Channel 4 News has found out that pay-by-wave phones are compatible with pay-by-wave cards, and wants something done about it, but it's web bazaar Amazon that's lacking basic security.
The investigation, which was carried out by viaForensics at Channel 4's behest, discovered that one can lift the credit card number, expiry date and customer name from a Barclaycard-issued Visa card, which wouldn't be such a big deal if Channel 4 News hadn't also discovered that Amazon isn't doing the basic checking which would prevent such details being used fraud.
But Channel 4 pins the blame firmly on Barclaycard, claiming:
"The government has urged Barclays to consider recalling up to 13 million credit and debit cards" after "we found the cards can also be read by mobile phones".
That shouldn't be surprising as the cards concerned conform to the NFC (Near-Field Communications) standard, as do modern phones, and there's an expectation that NFC phones will be able to double up as cheap Point Of Sale terminals in some instances. What Channel 4 News discovered was that some cards give up the customer's name as well as the other details, and that Amazon's security procedures are lamentable to say the least.
Online retailers are supposed to check the CVV2 code, the three-digit number on the back of the card, as well as confirming the cardholder's address. They aren't allowed to store the CVV2 (in fear of compromised servers) so to enable one-click ordering retailers like Amazon only ask for the code the first time the card is used and then trust the buyer.
Only it seems that Amazon isn't even bothering to check the CVV2 the first time, so Channel 4 News was able to set up a new account and make purchases on that account using only the card number, expiry data, and name.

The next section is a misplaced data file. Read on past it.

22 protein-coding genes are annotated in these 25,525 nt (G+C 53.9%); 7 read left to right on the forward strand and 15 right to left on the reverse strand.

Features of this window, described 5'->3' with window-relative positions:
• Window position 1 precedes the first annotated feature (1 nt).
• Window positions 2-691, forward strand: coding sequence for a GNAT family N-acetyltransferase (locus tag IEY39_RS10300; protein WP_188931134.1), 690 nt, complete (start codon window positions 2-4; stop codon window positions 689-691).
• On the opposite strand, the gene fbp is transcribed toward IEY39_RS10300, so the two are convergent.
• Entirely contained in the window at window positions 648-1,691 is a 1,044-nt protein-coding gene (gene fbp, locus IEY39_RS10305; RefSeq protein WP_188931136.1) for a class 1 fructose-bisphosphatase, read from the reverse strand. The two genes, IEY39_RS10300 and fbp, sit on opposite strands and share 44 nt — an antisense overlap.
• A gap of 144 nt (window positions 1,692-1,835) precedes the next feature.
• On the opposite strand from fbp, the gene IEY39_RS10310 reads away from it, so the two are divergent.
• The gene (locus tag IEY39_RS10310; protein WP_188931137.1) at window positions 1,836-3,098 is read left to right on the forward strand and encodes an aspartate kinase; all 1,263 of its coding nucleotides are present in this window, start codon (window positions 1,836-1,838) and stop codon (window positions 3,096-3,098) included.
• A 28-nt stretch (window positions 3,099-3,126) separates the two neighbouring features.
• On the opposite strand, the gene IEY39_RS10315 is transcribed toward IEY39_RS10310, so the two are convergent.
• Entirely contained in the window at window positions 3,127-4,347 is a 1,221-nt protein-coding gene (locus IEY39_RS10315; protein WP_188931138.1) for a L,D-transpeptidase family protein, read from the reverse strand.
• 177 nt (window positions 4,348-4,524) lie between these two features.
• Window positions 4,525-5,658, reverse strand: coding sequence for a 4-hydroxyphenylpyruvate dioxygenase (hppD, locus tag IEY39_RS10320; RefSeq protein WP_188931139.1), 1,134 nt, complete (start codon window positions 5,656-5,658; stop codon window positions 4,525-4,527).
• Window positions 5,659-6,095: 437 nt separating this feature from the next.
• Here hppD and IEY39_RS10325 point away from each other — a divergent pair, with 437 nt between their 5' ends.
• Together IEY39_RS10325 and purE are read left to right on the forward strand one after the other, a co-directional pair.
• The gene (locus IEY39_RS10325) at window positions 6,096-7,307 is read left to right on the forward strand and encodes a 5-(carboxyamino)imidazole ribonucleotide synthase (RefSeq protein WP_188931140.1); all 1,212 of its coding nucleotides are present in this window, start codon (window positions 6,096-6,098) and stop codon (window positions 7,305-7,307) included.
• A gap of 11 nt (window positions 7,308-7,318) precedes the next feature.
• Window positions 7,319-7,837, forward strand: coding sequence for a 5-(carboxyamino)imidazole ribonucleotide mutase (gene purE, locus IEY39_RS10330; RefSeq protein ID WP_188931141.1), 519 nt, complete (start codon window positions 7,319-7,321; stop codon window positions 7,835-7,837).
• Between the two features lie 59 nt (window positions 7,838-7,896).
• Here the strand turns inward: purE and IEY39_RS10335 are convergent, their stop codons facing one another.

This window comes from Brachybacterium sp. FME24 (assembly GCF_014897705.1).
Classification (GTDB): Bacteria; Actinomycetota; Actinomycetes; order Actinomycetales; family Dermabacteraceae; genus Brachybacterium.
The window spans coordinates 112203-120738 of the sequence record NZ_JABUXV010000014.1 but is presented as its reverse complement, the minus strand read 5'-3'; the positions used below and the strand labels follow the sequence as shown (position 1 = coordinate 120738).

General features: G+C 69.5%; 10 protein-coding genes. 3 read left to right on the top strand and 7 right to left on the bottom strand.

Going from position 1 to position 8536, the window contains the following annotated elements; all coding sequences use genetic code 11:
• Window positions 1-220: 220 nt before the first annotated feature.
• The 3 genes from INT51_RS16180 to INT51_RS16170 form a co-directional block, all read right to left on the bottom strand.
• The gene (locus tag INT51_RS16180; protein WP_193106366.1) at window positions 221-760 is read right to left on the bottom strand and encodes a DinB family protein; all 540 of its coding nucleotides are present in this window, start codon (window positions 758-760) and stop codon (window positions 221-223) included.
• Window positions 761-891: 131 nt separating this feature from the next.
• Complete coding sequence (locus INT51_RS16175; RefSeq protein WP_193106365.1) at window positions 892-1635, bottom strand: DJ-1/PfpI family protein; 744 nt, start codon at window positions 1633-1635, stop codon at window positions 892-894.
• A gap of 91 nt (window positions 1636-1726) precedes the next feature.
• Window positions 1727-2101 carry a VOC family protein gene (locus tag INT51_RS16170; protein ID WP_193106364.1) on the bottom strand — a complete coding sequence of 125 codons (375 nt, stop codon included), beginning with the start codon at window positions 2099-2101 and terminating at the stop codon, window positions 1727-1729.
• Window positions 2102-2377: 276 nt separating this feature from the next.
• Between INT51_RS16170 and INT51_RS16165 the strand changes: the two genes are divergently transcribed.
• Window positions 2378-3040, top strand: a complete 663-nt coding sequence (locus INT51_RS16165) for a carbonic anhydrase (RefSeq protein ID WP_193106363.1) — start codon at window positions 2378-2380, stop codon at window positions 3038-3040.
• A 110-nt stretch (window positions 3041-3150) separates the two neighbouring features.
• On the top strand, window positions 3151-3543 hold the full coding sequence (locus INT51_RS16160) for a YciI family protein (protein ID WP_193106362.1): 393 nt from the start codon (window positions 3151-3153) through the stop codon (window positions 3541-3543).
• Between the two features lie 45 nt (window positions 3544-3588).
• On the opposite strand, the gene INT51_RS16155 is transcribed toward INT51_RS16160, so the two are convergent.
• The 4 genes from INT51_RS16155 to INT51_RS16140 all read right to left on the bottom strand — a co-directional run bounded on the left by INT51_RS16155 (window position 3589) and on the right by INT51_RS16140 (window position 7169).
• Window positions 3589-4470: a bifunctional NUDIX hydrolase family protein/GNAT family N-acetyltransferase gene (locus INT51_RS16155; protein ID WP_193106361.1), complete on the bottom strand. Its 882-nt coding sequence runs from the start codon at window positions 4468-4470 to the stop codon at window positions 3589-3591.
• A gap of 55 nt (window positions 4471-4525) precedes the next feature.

ViaForensics, which provided the tech for the probe, is less sensationalist about the data recovered: "Typically this would not be enough information to perform 'cardholder not present' transactions because retailers require the CVV2 code printed on the back, and a valid address", but not in the case of Amazon obviously.
On the other hand, the Barclaycards shouldn't have been sharing punters' names, but a straw poll of Visa-backed Barclaycards around El Reg Towers showed they were only prepared to share card number and expiry data as recommended by the EMV specifications, so it's far from clear what proportion of cards are over-sharing.
Any losses incurred by this kind of fraud would be refunded by Barclaycard, once the customer has jumped through the required hoops, and Amazon will pay a transaction rate that reflects the probability of such fraud. But the reflection it casts on the security of proximity payments will be harder to shake off.
Using a mobile phone to make payments is a good deal more secure: most Android phones don't even power-up the NFC component unless the screen is on. However, consumers are very conservative and won't warm to the technology if it's demonstrably vulnerable. Electronic payments involve a chain of participants, and the failure of any link is perceived as a failure of the entire system; proximity payment systems aren't nearly robust enough to take that kind of confidence knock.
Channel 4 News did a fine job in exposing a weak link in the chain, and one which needs to be fixed, but as is so often the case in security matters it's the processes that are flawed, not the technology, even if it does make the better headline. ®